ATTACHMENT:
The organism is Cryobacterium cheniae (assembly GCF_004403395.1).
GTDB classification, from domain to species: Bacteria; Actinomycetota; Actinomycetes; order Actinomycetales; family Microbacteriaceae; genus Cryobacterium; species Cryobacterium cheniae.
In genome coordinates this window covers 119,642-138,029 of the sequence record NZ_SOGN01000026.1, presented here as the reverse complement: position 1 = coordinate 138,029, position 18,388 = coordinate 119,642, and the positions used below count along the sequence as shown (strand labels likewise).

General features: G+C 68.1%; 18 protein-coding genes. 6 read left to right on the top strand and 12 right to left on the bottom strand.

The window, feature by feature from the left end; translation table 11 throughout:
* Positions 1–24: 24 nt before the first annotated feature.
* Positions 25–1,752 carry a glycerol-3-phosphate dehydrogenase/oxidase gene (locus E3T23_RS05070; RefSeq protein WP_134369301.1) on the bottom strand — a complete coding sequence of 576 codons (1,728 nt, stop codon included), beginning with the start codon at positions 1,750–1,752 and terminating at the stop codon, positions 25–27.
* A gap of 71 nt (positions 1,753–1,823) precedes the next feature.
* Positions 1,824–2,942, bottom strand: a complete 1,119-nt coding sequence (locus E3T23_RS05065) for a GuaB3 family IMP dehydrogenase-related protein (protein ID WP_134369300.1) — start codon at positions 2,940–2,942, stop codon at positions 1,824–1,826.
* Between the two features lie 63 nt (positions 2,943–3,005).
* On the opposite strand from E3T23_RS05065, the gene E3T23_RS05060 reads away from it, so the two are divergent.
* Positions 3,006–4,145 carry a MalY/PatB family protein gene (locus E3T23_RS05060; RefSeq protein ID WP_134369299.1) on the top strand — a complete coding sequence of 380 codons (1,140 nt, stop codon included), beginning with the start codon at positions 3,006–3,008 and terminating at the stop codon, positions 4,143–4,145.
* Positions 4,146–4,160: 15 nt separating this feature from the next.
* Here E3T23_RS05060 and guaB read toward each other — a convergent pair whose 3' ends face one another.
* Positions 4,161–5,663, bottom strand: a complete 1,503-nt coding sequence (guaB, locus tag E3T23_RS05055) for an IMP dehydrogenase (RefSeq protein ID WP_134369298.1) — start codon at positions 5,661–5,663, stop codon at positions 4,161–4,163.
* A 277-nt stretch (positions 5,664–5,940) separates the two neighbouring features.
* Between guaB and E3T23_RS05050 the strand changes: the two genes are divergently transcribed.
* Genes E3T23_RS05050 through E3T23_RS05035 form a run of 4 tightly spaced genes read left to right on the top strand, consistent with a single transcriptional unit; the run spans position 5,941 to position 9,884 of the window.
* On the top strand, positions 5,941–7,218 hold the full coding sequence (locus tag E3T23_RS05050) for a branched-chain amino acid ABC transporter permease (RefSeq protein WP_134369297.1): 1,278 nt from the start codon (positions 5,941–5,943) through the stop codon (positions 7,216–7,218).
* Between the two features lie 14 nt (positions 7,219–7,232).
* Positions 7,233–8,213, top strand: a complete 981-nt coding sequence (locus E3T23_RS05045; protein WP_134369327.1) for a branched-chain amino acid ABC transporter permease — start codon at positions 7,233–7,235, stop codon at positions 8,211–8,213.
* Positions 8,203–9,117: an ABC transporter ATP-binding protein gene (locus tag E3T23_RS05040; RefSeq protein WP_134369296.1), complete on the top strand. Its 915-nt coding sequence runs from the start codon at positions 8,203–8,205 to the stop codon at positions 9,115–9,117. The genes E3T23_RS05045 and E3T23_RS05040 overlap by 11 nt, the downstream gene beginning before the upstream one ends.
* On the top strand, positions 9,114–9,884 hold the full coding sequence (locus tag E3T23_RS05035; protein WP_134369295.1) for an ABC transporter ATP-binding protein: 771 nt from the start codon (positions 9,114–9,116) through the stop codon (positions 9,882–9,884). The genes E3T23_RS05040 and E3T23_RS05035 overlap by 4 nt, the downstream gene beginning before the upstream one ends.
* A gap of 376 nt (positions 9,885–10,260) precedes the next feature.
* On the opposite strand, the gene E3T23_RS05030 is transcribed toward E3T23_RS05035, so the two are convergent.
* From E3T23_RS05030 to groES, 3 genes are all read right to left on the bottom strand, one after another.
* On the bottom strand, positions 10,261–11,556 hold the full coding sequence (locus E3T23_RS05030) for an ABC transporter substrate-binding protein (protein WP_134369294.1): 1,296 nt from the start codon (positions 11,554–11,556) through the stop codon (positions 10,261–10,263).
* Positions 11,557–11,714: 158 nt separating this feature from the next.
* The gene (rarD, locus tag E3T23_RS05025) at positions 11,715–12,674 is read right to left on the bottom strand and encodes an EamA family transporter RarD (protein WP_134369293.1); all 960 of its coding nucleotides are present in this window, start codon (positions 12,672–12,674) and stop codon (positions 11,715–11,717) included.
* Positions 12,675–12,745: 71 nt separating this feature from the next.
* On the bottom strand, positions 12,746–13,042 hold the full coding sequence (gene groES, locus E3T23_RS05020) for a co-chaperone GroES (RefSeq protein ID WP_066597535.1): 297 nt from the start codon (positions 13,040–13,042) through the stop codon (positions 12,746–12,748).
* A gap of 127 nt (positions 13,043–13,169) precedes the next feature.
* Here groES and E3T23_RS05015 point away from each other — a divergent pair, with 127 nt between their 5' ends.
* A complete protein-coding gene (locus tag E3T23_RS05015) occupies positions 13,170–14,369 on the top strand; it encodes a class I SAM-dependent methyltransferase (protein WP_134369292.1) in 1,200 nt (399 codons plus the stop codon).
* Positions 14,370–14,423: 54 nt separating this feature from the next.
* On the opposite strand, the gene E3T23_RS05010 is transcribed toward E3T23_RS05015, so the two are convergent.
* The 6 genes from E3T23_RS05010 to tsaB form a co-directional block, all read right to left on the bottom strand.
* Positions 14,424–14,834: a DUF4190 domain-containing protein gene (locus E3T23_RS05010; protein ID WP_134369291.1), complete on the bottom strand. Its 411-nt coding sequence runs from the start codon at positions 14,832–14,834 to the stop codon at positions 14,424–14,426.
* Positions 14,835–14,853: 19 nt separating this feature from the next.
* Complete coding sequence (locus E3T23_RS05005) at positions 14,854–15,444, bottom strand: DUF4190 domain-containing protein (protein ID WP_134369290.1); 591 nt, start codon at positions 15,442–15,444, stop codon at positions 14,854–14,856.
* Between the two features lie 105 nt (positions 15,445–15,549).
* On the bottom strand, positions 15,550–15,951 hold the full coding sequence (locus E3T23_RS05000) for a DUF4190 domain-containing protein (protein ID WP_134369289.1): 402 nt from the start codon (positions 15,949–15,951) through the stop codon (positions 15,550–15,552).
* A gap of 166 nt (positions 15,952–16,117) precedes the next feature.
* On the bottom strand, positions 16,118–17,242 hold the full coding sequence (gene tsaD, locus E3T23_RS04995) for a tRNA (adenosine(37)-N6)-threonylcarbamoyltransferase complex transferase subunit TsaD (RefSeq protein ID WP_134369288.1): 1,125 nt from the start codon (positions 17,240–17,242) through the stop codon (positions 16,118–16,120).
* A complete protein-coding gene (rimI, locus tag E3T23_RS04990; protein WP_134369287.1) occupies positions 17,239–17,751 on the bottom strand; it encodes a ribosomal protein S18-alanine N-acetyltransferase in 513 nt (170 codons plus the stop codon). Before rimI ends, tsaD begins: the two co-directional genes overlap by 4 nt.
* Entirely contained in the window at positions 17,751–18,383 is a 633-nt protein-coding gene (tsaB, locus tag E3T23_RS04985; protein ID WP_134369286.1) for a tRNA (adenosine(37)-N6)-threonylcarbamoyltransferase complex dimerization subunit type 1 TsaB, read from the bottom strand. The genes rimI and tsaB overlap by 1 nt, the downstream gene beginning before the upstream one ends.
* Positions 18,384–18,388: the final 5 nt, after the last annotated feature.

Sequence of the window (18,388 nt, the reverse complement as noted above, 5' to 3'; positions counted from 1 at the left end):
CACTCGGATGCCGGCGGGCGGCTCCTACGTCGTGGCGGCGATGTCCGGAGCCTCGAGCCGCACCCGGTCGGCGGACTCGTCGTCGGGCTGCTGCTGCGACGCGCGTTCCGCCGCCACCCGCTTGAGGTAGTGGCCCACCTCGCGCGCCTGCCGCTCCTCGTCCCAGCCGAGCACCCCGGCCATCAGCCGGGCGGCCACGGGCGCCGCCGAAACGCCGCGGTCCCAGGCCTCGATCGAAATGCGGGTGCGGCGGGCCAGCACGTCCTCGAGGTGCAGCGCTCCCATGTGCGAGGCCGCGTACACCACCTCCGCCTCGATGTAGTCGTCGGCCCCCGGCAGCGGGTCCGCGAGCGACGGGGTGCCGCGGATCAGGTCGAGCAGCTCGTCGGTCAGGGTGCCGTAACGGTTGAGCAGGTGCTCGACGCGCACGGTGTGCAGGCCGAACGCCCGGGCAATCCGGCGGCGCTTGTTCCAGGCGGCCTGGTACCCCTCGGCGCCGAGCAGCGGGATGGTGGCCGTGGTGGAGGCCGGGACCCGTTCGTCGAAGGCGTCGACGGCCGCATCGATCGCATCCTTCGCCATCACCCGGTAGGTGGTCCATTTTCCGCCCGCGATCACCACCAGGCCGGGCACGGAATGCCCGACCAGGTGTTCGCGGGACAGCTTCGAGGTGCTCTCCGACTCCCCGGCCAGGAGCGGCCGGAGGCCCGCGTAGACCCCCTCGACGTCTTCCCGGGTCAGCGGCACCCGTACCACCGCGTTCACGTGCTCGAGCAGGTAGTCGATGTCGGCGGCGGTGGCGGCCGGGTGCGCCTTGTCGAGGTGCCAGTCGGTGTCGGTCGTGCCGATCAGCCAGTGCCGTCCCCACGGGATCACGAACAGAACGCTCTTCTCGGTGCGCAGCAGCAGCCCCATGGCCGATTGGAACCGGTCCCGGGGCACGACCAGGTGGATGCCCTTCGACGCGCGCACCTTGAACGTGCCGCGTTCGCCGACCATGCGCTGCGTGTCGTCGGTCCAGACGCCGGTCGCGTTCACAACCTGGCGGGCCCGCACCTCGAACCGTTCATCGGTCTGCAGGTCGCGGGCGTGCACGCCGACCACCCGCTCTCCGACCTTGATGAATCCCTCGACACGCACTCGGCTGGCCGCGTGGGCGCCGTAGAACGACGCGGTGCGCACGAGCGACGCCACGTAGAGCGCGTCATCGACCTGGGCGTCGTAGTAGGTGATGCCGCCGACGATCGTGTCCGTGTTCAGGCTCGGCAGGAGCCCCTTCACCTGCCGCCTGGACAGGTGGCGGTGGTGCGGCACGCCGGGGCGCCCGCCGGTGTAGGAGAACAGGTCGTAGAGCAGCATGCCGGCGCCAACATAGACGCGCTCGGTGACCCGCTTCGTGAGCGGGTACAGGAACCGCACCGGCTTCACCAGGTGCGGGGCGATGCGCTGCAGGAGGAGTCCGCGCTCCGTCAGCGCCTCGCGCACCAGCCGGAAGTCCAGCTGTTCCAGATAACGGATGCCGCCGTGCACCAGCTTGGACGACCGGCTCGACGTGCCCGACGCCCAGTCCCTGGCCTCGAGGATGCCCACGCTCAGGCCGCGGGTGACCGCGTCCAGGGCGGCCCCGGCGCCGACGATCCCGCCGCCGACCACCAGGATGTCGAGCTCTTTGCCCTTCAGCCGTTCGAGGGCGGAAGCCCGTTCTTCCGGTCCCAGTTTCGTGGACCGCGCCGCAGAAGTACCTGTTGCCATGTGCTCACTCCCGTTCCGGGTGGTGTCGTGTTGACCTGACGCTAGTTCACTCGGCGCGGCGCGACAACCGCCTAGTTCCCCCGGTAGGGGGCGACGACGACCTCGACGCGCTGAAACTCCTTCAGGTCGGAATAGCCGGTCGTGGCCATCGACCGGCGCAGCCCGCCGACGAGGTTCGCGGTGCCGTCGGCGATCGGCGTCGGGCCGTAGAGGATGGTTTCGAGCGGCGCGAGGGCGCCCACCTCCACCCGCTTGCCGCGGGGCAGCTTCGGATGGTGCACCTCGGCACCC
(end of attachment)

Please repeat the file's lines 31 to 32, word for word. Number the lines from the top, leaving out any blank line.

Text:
* On the bottom strand, positions 12,746–13,042 hold the full coding sequence (gene groES, locus E3T23_RS05020) for a co-chaperone GroES (RefSeq protein ID WP_066597535.1): 297 nt from the start codon (positions 13,040–13,042) through the stop codon (positions 12,746–12,748).
* A gap of 127 nt (positions 13,043–13,169) precedes the next feature.